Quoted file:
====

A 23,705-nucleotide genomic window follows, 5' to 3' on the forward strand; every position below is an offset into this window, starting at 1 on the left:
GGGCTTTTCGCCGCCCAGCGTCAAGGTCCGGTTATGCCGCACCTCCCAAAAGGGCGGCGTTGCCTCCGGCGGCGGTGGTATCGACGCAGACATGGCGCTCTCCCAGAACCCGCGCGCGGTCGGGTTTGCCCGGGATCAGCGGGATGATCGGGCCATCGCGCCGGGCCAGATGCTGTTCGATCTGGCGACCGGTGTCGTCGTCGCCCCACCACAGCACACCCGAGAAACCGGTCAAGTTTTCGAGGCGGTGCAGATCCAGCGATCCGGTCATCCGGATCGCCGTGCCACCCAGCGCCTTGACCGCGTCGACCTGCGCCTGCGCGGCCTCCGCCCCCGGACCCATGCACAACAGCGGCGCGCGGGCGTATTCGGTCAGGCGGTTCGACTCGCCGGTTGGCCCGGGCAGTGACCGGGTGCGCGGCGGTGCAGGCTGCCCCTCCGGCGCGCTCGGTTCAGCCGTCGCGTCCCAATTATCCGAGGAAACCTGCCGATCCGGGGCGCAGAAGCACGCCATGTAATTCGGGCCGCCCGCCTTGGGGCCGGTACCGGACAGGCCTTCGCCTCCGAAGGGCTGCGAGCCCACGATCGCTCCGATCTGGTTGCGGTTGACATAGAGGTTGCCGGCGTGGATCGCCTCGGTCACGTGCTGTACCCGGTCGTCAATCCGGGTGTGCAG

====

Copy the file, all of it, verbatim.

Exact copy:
A 23,705-nucleotide genomic window follows, 5' to 3' on the forward strand; every position below is an offset into this window, starting at 1 on the left:
GGGCTTTTCGCCGCCCAGCGTCAAGGTCCGGTTATGCCGCACCTCCCAAAAGGGCGGCGTTGCCTCCGGCGGCGGTGGTATCGACGCAGACATGGCGCTCTCCCAGAACCCGCGCGCGGTCGGGTTTGCCCGGGATCAGCGGGATGATCGGGCCATCGCGCCGGGCCAGATGCTGTTCGATCTGGCGACCGGTGTCGTCGTCGCCCCACCACAGCACACCCGAGAAACCGGTCAAGTTTTCGAGGCGGTGCAGATCCAGCGATCCGGTCATCCGGATCGCCGTGCCACCCAGCGCCTTGACCGCGTCGACCTGCGCCTGCGCGGCCTCCGCCCCCGGACCCATGCACAACAGCGGCGCGCGGGCGTATTCGGTCAGGCGGTTCGACTCGCCGGTTGGCCCGGGCAGTGACCGGGTGCGCGGCGGTGCAGGCTGCCCCTCCGGCGCGCTCGGTTCAGCCGTCGCGTCCCAATTATCCGAGGAAACCTGCCGATCCGGGGCGCAGAAGCACGCCATGTAATTCGGGCCGCCCGCCTTGGGGCCGGTACCGGACAGGCCTTCGCCTCCGAAGGGCTGCGAGCCCACGATCGCTCCGATCTGGTTGCGGTTGACATAGAGGTTGCCGGCGTGGATCGCCTCGGTCACGTGCTGTACCCGGTCGTCAATCCGGGTGTGCAG